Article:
I remember when Michael Jackson first came onto the scene. He was a little boy, just a little bit bigger than me. He was the star of the Jackson Five, this incredible singing group of black brothers who could sing and perform like nobody’s business. I will never forget the beginning of their career because one of their earliest singles, ABC, became the first 45 (yep, what singles used to be released on back in the day) that I danced with a boy to.
I was scared out of my mind that day too many years ago to count. The sound of the music was different. The beat was nothing like the jazz my father used to play for my sisters and me. It was fresh. It was “hip”. It was news. And I was a little girl, around 8, as I recall. And I was at a birthday party for a boy who had a crush on me.
Amazingly, I got to tell Michael Jackson this story, my groupie story about his life, when I had the privilege of producing the photo shoot for his historic and final national magazine cover shoot for Ebony magazine back in 2007. Ever the gracious one, MJ served up a demure smile and accepted my story as, no doubt, he had accepted thousands of other memories over the years.
People loved. No, let me correct myself. People love Michael Jackson. The proof is in the sales. One year after his death and the uber-entertainer has earned $1 billion. And in a recession, no less.
Sadly, it would have meant so much to him to know that his fans, the people he cared about more than anything, actually still care about him even after his death.
After all, MJ definitely fell out of favor after the allegations followed by the oddest and nastiest unsuccessful trial that accused the self-proclaimed “greatest entertainer of all time,” of child molestation. There are plenty of behavioral defects for which the American public will forgive one. However, even the possibility of inappropriately sidling up to a child throws one off the bus, usually for good.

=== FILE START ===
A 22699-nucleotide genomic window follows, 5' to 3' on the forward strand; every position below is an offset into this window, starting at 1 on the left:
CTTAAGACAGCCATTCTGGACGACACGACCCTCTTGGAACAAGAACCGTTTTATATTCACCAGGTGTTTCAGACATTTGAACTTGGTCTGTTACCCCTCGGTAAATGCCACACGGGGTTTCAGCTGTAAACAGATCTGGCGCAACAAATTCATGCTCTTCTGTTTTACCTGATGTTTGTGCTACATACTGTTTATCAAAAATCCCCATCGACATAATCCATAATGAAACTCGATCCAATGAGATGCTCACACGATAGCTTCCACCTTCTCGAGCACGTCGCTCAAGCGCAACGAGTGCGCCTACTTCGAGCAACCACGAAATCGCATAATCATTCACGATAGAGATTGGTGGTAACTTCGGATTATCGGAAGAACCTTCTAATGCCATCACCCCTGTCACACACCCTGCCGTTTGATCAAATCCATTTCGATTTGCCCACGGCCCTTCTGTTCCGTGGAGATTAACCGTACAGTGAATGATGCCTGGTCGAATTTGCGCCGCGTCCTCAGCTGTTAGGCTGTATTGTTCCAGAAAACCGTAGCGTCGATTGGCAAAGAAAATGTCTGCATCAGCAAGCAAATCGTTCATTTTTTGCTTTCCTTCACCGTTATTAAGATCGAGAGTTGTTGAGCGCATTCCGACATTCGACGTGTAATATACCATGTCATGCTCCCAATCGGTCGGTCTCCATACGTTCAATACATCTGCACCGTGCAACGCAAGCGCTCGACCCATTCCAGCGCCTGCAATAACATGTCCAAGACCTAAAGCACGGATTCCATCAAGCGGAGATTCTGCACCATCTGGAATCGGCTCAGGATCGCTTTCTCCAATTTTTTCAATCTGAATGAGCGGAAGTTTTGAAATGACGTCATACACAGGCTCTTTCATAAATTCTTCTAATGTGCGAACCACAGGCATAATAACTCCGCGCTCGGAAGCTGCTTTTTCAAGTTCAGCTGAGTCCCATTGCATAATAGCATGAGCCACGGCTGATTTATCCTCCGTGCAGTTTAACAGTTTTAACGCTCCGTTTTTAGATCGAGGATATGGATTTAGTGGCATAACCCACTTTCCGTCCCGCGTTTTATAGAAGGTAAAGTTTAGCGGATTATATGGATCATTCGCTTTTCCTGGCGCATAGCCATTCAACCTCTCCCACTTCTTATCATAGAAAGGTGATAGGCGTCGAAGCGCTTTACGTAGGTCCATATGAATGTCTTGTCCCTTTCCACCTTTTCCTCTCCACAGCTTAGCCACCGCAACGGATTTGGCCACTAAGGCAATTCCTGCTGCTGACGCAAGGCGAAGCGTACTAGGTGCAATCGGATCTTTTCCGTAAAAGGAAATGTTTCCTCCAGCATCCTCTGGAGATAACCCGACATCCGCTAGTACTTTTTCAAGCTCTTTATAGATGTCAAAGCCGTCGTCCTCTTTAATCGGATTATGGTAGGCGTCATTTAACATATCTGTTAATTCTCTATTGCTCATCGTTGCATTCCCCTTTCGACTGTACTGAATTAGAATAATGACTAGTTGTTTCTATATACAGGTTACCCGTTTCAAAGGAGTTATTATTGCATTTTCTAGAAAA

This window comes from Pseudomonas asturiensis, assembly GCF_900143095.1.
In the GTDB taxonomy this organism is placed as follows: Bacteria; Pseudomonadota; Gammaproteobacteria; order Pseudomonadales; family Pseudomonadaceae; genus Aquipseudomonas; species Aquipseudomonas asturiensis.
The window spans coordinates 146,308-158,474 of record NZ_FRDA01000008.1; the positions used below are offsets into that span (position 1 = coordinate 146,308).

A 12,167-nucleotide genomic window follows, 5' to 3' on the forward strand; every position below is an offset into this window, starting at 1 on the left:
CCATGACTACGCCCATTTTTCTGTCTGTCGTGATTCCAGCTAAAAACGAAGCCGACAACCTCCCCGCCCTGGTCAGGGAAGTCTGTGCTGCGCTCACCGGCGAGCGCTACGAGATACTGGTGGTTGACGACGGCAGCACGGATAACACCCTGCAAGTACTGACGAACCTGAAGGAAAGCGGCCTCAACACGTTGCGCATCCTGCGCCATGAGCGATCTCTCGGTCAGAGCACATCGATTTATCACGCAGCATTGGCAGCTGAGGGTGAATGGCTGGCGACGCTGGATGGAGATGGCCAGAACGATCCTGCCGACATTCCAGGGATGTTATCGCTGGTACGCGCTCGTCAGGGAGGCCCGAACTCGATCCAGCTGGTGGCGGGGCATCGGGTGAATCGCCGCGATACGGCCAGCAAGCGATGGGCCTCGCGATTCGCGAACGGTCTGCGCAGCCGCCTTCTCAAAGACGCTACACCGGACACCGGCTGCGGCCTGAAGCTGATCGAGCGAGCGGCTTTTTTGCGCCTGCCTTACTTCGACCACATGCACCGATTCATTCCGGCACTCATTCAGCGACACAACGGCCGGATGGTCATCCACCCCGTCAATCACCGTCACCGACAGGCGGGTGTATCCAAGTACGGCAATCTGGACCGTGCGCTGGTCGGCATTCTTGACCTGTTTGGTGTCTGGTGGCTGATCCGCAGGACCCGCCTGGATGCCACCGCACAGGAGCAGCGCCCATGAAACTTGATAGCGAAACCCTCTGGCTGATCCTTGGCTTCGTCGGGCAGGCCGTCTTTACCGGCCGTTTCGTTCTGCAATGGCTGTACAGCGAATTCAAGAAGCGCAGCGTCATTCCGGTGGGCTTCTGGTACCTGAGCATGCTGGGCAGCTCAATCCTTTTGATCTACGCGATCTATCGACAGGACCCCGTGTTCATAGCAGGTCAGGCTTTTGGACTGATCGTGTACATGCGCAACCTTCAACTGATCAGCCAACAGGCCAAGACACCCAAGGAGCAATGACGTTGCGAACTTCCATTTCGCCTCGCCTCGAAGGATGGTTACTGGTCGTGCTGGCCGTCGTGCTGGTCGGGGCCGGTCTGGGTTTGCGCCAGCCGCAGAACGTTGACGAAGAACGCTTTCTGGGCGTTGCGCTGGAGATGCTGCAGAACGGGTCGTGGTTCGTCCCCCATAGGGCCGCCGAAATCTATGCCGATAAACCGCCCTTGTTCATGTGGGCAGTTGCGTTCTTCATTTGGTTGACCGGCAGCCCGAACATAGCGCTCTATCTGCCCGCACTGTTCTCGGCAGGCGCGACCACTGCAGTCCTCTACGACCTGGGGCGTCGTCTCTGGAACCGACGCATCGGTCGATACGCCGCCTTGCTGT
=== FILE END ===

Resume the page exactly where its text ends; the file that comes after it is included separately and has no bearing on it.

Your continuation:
That didn’t happen with MJ, at least not all the way around. Perhaps this is true because Michael Jackson was and will remain one of the most mesmerizing entertainers the world has ever known. He had an uncanny knack starting back when he was a little boy to woo grown women and budding young girls into believing that he understood the nuances of romantic love better than anybody else. He had a stage presence that rivaled virtually every other who preceded him—or who succeeded him, for that matter.
Michael was precise in his execution. One wonders if that precision came as a result of his daddy, the taskmaster who prepared his children so intensely and effectively that they were able to lift the family out of near poverty and into international renown and wealth.
Whatever the case, we know that Michael Jackson was the catalyst for seismic change on the entertainment landscape of the 20th century. He redefined dance moves, thanks to his iconic moonwalk that he debuted at the Motown 25 televised celebration. He transformed the concept of the music video with “Billie Jean” and “Thriller,” both turning the industry on its heels and oddly breaking through the white walls of MTV programming in the process.